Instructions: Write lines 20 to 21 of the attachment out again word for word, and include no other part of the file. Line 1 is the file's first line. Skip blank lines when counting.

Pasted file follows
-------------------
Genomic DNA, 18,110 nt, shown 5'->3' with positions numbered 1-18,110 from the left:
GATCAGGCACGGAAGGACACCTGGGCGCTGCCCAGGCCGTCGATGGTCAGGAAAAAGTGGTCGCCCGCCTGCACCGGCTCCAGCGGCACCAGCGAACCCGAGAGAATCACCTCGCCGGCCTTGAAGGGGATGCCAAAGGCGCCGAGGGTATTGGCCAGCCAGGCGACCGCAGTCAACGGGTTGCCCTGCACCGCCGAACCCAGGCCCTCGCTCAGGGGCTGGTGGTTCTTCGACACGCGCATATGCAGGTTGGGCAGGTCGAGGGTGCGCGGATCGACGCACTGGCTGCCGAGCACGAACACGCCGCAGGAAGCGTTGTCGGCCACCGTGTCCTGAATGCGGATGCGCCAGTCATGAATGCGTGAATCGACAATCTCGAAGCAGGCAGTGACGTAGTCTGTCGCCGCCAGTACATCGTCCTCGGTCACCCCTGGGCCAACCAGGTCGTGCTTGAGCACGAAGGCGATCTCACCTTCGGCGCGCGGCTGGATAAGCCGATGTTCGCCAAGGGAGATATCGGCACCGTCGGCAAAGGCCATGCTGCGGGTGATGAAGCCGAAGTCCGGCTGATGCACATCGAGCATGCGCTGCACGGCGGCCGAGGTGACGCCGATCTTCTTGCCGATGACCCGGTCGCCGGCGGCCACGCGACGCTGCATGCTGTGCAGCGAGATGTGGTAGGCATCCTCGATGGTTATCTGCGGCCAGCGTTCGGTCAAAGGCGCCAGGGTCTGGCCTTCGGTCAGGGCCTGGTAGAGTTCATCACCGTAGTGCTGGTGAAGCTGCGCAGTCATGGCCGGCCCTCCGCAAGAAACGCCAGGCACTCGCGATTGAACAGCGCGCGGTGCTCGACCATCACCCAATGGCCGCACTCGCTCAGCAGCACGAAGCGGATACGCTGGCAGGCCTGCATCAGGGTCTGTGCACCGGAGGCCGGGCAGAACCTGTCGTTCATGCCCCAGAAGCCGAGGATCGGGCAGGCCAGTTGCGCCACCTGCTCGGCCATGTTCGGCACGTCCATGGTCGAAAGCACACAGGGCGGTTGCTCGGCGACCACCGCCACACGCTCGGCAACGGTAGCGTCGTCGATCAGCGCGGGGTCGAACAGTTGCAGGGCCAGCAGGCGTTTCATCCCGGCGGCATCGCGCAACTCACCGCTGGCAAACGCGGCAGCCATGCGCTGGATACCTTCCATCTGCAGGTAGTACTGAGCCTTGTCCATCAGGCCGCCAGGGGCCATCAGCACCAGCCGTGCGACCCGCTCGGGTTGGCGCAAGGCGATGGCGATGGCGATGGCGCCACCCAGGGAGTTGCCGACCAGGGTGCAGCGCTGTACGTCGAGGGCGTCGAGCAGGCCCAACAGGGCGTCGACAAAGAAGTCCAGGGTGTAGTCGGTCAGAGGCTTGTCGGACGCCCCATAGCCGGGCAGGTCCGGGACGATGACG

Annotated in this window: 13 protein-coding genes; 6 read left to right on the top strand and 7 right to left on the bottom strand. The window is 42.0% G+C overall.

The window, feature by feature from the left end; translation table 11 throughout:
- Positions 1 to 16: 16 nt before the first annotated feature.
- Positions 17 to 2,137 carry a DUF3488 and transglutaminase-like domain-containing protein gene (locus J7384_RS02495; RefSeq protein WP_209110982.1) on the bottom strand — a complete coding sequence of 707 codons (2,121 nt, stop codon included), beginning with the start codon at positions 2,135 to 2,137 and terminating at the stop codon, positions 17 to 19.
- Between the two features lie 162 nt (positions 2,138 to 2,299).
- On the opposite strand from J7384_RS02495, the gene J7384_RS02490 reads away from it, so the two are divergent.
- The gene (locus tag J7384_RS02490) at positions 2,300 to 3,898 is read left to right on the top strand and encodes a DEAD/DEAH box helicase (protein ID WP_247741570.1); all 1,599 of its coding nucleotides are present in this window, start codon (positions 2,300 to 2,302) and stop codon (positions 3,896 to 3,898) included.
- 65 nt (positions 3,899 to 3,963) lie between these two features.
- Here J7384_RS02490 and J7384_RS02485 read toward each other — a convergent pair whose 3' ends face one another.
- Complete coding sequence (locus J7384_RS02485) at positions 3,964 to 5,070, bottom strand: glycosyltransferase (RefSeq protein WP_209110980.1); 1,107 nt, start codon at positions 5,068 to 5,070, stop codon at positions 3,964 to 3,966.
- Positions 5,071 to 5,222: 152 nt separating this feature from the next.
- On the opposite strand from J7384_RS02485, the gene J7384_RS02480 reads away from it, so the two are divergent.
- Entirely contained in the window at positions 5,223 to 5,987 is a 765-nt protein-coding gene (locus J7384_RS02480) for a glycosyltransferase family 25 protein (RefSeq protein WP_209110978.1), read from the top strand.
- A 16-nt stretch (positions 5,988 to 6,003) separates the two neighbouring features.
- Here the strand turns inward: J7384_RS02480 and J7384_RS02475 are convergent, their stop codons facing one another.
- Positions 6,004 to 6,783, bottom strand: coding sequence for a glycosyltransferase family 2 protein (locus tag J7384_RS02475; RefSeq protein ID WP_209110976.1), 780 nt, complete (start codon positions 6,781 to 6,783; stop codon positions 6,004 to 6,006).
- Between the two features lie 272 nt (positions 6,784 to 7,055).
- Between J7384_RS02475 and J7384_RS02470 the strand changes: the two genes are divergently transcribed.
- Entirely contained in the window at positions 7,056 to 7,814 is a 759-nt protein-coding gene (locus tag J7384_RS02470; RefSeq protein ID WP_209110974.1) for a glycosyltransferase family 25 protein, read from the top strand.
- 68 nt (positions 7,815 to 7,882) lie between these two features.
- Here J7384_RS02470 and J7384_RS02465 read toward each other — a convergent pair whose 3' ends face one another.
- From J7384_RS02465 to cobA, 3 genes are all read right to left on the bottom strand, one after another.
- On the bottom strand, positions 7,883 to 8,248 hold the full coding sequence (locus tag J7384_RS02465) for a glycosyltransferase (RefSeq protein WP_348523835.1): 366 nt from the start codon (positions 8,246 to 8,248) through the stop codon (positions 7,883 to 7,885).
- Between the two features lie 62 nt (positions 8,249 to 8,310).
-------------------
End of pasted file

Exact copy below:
- Between J7384_RS02475 and J7384_RS02470 the strand changes: the two genes are divergently transcribed.
- Entirely contained in the window at positions 7,056 to 7,814 is a 759-nt protein-coding gene (locus tag J7384_RS02470; RefSeq protein ID WP_209110974.1) for a glycosyltransferase family 25 protein, read from the top strand.